Friday, 21 October 2011

A rare event and a secret

Being a vegan means “the dining out experience” or lunch in a café is somewhat problematic.  It pays to always ring before and check “special diets catered for”, and inevitably results in there being no choice but to have “the option”.  This is usually either pasta in tomato sauce or salad and chips, oh yes I have had baked beans and chips, and lets not forget the old standby “nut cutlet”.  I can count on one hand how many nut cutlets I have had but do know they have all been when eating out.  When the waiters bring round the meals they enquire politely who has ordered the Steak this or Chicken That,  until it comes to my meal and they yell scathingly “Who is the Vegan?”   If a customer has an allergy they are treated with more respect than the “nutter vegan woman”.   It is because of these experiences I decline to eat out.  Being away from home when working meant my weight was kept in check because I was afforded so little to eat in even “good hotels”.  I am aware I am in the minority, but feel as a paying customer that if  my money is good enough for them to take, I should be offered at least a choice.  Where is this leading?  Well, on Saturday Dominic took me to lunch in a restaurant in Wolverhampton.  No prior notice required, and for the first time ever I was spoilt for choice.  It was not a vegetarian restaurant.  It catered for those eating dead stuff too.  But the menu was clearly marked for a number of diets.  So a big thumbs up for a tasty meal at 
So if you have vegan friends who appear not to relish the thought of a meal out, perhaps it is the discrimination they fear and do not want to spend their hard earned cash on baked beans and chips at inflated prices whilst watching their friends enjoy gourmet food they would not create at home.  If you do come across restaurants that cater well for “special diets”, then spread the word.

This week the remainder of this contains 1) Jars, 2) Worth a Look, 3) Worth a  Read, 4)Worth a Listen

I tend to keep some jars and not throw every empty one away, and once this habit is formed it poses the question of what to do with them!  Well here are a few suggestions.   And this is where the secret mentioned earlier appears.  The net is awash with chutney and preserves recipes, but not Runner Bean Chutney.  This recipe was handed to me only after I had been friends with an old lady for many many years and she decided it was time to hand it on having stalwartly refusing to reveal anything about it for decades!  And lucky me, it was me to whom she passed the recipe.  But I think good things should be shared, and having kept the recipe for 30 years without sharing it, I too think I have come to an age where it is appropriate to share it with someone special.  And as you are reading this, it must mean you are special!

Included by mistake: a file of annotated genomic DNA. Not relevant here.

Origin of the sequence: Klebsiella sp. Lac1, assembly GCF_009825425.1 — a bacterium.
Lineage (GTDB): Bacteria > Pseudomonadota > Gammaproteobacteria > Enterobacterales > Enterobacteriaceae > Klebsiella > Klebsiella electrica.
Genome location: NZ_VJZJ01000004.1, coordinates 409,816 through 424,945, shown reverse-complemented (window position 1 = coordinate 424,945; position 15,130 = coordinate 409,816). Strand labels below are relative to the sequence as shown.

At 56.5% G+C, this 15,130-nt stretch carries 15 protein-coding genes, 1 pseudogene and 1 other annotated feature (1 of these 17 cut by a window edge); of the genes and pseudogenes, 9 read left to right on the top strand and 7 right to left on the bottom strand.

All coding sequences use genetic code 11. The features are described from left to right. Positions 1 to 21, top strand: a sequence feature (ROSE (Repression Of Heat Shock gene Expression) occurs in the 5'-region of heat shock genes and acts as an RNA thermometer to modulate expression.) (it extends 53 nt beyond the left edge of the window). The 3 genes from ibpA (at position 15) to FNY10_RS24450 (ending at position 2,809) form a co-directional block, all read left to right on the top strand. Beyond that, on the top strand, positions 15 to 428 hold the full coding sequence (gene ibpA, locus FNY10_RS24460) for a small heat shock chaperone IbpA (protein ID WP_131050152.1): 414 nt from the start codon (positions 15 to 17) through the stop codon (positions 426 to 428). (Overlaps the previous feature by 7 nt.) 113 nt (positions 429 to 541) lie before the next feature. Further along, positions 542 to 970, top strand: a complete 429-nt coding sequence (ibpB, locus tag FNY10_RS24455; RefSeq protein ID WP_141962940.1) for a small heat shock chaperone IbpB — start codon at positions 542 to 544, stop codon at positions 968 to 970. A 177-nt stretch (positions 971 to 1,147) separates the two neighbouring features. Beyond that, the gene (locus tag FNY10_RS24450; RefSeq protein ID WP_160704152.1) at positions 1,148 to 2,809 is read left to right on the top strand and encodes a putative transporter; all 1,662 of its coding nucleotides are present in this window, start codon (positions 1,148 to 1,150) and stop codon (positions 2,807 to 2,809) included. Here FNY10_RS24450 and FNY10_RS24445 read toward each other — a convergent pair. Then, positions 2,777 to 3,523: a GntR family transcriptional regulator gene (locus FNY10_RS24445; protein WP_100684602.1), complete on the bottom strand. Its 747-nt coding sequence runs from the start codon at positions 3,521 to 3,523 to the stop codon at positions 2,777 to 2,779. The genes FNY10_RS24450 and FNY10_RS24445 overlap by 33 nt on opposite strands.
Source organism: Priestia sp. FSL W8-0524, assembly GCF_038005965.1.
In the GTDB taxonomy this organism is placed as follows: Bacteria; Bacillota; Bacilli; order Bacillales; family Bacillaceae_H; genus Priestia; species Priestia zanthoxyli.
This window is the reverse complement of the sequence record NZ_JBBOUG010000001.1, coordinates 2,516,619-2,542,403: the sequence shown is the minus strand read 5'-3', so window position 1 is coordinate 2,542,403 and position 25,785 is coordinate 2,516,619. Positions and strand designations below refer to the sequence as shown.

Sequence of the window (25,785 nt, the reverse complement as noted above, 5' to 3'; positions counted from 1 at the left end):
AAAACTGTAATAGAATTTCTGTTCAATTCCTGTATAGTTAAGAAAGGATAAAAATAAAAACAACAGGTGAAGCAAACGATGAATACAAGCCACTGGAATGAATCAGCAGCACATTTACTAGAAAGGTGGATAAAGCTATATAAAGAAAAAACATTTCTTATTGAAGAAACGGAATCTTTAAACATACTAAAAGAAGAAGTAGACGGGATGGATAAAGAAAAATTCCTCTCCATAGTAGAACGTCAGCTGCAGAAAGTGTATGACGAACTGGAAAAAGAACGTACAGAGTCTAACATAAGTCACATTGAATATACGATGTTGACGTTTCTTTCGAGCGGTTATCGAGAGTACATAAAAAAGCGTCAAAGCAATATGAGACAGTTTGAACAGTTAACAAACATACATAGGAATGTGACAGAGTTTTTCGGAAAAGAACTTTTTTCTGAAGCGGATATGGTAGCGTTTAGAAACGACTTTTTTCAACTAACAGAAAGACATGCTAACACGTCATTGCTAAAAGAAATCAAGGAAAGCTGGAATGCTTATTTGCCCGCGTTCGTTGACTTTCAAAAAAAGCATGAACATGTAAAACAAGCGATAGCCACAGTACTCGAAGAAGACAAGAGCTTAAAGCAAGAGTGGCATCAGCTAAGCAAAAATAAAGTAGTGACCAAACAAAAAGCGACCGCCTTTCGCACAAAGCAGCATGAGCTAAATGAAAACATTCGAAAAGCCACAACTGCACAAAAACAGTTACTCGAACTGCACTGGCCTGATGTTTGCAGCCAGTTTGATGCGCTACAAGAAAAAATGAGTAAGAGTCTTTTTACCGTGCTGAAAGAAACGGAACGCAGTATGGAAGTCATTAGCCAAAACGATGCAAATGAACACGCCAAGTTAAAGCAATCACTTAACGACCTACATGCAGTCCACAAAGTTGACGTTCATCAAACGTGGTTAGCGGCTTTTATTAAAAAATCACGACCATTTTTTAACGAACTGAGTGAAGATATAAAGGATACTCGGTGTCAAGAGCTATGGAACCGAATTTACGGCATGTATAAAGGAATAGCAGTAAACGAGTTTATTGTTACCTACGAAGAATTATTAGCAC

Runner bean chutney
2 lb runner beans cut up, 4 or 5 large onions diced, 11/2lb Demerara sugar, 2pts vinegar, 11/2 tbs each of cornflour, mustard and turmeric.
Boil beans and onions in salted water, and cut them up fine
Put in a pan with 11/2pts vinegar and the sugar and boil for 15 mins
Mix cornflour, turmeric and mustard with the remaining vinegar and add to the boiling mixture.  Boil for a further 15 mins and then put in sterile jars.

Cake in a jar
If you like the idea of hand made gifts for friends and relatives then these suggestions are worth considering.  The jars can be decorated as little or as much as desired, and they make unique gifts for the recipient. Either the jar is just prepared with ingredients for the recipient to mix and cook in the normal way, or the jar itself becomes the cooking container too.  These sites have ideas for both methods.

Knitting in a jar! The kits that are available may seem rather expensive but one could buy the separate components and pack them in this novel way. and 
 So am I suggesting plagiarism?  Yeah!

2)Worth a look:
With the colder weather coming thoughts might be turning to knitting and crocheting winter projects.  Red Heart have a couple of excellent free ebooks of afghan patterns and they suit crocheters of all skill levels, even if patterns are not followed absolutely the patterns may inspire.  Take a look at

3)Worth a read:
Elizabeth Gaskell was born 29th September 1810 and wrote some books that are still popular today.  Probably many  of us know her through her book Cranford that was serialised successfully on tv.  A novella called “The Moorland Cottage” is available free on sites like Gutenberg where books in the public domain are kept.  The Moorland Cottage is not heavy but does give insight into lives people lead when it was written in 1851. It is a romantic novel but not soppy.  And I am not going to spoil it by giving the end away!  If Cranford is too long as a taster then try The Moorland Cottage.  I did and now I am looking for another book by this excellent writer.
4)Worth a listen.
A playful day   pleasant knitting biased podcast and available on the libsyn link, or playfulday blog or itunes.  Check out the blog which is nice and I liked the recipe Munch Burp Schlurp  I know I don’t say a lot about the podcasts and books as I prefer each person to determine themselves if the subject matter is to their taste when looking at the link.

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